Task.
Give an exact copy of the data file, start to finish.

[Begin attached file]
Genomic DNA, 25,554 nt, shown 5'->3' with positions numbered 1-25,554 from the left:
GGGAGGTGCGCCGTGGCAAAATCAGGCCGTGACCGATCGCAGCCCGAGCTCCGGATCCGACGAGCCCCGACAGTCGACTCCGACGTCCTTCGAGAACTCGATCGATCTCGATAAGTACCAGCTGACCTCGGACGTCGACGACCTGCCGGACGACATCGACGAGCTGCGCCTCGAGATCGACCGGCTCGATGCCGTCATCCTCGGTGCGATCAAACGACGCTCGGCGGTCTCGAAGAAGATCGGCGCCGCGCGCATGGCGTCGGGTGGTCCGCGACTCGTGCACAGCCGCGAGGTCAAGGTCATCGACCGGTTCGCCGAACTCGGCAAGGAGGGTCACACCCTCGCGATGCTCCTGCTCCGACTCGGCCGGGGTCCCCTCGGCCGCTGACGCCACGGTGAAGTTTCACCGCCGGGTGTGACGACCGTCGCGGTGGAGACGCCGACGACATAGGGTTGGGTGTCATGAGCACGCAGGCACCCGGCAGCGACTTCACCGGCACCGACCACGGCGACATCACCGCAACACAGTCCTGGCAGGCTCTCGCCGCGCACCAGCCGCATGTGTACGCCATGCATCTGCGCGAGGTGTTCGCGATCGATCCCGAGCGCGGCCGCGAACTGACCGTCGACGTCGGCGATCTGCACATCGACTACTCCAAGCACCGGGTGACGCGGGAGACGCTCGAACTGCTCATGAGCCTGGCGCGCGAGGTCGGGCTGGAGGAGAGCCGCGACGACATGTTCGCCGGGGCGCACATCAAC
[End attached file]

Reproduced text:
Genomic DNA, 25,554 nt, shown 5'->3' with positions numbered 1-25,554 from the left:
GGGAGGTGCGCCGTGGCAAAATCAGGCCGTGACCGATCGCAGCCCGAGCTCCGGATCCGACGAGCCCCGACAGTCGACTCCGACGTCCTTCGAGAACTCGATCGATCTCGATAAGTACCAGCTGACCTCGGACGTCGACGACCTGCCGGACGACATCGACGAGCTGCGCCTCGAGATCGACCGGCTCGATGCCGTCATCCTCGGTGCGATCAAACGACGCTCGGCGGTCTCGAAGAAGATCGGCGCCGCGCGCATGGCGTCGGGTGGTCCGCGACTCGTGCACAGCCGCGAGGTCAAGGTCATCGACCGGTTCGCCGAACTCGGCAAGGAGGGTCACACCCTCGCGATGCTCCTGCTCCGACTCGGCCGGGGTCCCCTCGGCCGCTGACGCCACGGTGAAGTTTCACCGCCGGGTGTGACGACCGTCGCGGTGGAGACGCCGACGACATAGGGTTGGGTGTCATGAGCACGCAGGCACCCGGCAGCGACTTCACCGGCACCGACCACGGCGACATCACCGCAACACAGTCCTGGCAGGCTCTCGCCGCGCACCAGCCGCATGTGTACGCCATGCATCTGCGCGAGGTGTTCGCGATCGATCCCGAGCGCGGCCGCGAACTGACCGTCGACGTCGGCGATCTGCACATCGACTACTCCAAGCACCGGGTGACGCGGGAGACGCTCGAACTGCTCATGAGCCTGGCGCGCGAGGTCGGGCTGGAGGAGAGCCGCGACGACATGTTCGCCGGGGCGCACATCAAC